There’s no panic in Los Angeles after twice missing out on chances to win the Stanley Cup. At least that was the company line Sunday, as the Kings discussed Game 6.
Many of them, in fact, took an optional skate less than a day after a 2-1 loss to the New Jersey Devils in Game 5, and seemed upbeat afterward.
“I think we’re a confident bunch,” Kings center Mike Richards said at the team’s El Segundo, Calif., practice facility. “We obviously wouldn’t be here if we didn’t have the confidence. It’s just a matter of playing hockey and getting better. It’s the Stanley Cup finals. And if it was easy, everybody would have a Cup. But it’s not easy. It’s one of the toughest things that you’re going to have to go through.”
Saturday’s defeat was Los Angeles’ second in the past four days, after previously losing just two games all postseason. Game 6 is tonight at Staples Center.
“The mood’s good. I mean, you can talk about doubt, because we’ve lost two games in a row, and that’s something this team hasn’t done in a while. But we’ve been playing good hockey,” Los Angeles forward Dustin Brown said. “When you sit down and really start to realize the position we’re in — up 3-2 on home ice — I think most teams would have taken that at the start of the series.”
Especially when you consider the fact that Los Angeles is a No. 8 seed, and has never won a Stanley Cup in the franchise’s 45-year existence.
“Is there pressure?” Brown asked. “Yeah, there’s pressure. It’s the Stanley Cup finals.”
Perhaps, after rolling through three rounds, the Kings are finally starting to feel that pressure. With a home crowd waiting for the NHL’s top prize last Wednesday, the Devils stole some of the Kings’ thunder and got back in the series by posting a 3-1 win in Los Angeles. Then, the screws tightened Saturday, when New Jersey scored a 2-1 victory in Newark, N.J., ending the Kings’ NHL record 10-game road postseason win streak.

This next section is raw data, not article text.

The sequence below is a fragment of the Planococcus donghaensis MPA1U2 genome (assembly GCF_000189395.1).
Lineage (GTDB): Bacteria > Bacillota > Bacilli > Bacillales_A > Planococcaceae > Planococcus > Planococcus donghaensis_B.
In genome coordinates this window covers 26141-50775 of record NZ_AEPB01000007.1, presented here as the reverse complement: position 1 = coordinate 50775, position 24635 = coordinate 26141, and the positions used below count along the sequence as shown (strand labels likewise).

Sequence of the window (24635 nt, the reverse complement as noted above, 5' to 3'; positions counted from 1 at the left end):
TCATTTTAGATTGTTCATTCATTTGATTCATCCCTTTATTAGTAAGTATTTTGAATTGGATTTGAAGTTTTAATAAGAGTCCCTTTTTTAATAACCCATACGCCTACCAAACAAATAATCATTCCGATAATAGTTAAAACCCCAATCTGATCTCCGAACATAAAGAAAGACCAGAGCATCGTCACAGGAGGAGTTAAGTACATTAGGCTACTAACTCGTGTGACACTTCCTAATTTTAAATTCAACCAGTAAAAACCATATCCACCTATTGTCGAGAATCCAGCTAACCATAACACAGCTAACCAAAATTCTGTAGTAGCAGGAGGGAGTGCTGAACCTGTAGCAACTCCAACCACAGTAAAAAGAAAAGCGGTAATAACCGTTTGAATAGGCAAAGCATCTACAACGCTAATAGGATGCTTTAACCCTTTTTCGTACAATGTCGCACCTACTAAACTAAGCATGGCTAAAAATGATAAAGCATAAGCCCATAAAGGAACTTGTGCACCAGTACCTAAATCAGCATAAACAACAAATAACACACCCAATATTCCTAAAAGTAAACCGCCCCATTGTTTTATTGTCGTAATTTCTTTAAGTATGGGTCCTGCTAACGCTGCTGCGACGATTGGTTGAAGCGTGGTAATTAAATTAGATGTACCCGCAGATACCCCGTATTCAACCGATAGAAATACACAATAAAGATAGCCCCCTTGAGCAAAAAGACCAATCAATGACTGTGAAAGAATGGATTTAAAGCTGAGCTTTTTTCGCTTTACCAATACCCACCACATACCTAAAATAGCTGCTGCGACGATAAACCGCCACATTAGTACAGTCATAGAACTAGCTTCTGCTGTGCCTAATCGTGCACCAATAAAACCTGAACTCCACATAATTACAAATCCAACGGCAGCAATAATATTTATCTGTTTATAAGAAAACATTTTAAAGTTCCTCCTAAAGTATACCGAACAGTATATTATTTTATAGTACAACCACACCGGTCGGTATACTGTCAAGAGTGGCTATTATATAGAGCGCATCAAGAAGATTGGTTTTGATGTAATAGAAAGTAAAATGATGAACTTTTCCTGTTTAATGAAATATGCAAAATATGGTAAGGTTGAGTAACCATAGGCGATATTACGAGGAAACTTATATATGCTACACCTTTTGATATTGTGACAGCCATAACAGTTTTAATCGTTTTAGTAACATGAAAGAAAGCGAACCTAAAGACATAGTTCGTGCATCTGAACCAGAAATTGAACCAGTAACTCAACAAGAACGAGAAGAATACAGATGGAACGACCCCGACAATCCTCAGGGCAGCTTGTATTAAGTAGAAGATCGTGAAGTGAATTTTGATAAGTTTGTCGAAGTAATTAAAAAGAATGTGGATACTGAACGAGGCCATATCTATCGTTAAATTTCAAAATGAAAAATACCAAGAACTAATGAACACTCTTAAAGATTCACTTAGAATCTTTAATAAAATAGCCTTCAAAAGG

So not only does Los Angeles have to worry about losing the Cup, it also has the added burden of possibly becoming just the second NHL team to waste a 3-0 lead in the finals. Detroit fell apart in 1942, when it blew a three-game edge and lost to Toronto.
To a man, the Kings insist they have played well the past two games. There is truth to that. They have hit four goalposts in the past six periods, and the New Jersey tallies in Game 5 were not gorgeous scoring plays by any means. Devils forward Zach Parise snared a gift power-play goal when Jonathan Quick mishandled a pass, and New Jersey defenseman Bryce Salvador’s game-winner bounced into the net off Kings defenseman Slava Voynov.
Kings coach Darryl Sutter said his team is in a good place in what has turned out to be a very close series. His team received the breaks in winning the first two games, and the Devils had them the past two.
“There is adversity in every game at some point … always,” Sutter said. “I don’t think not having long series has any bearing on anything. The farther you go, the better the teams are that you play. You know what? That’s why they’re in it. There are low-scoring games. You look at it, four of the games were 2-1 hockey, other than an empty-net goal the last few seconds. The only challenge with our team is that we’re not scoring a lot of goals.”
New Jersey goaltender Martin Brodeur said the Kings have to be questioning themselves — at least a little.
“That’s a bit of the doubt that we wanted to put in their heads, right from the get-to. But it took us a while to be able to get to that,” Brodeur said after the Devils skated at the El Segundo rink. “We dug ourselves a really big hole that’s going to be tough to overcome. But it’s getting a little more realistic every day. So we’re looking forward to challenging them again. It takes a lot of pressure for them to try to win it and close the deal.
“It’s the hardest game to win, the last one. Not just (in) the Stanley Cup finals, but any series.”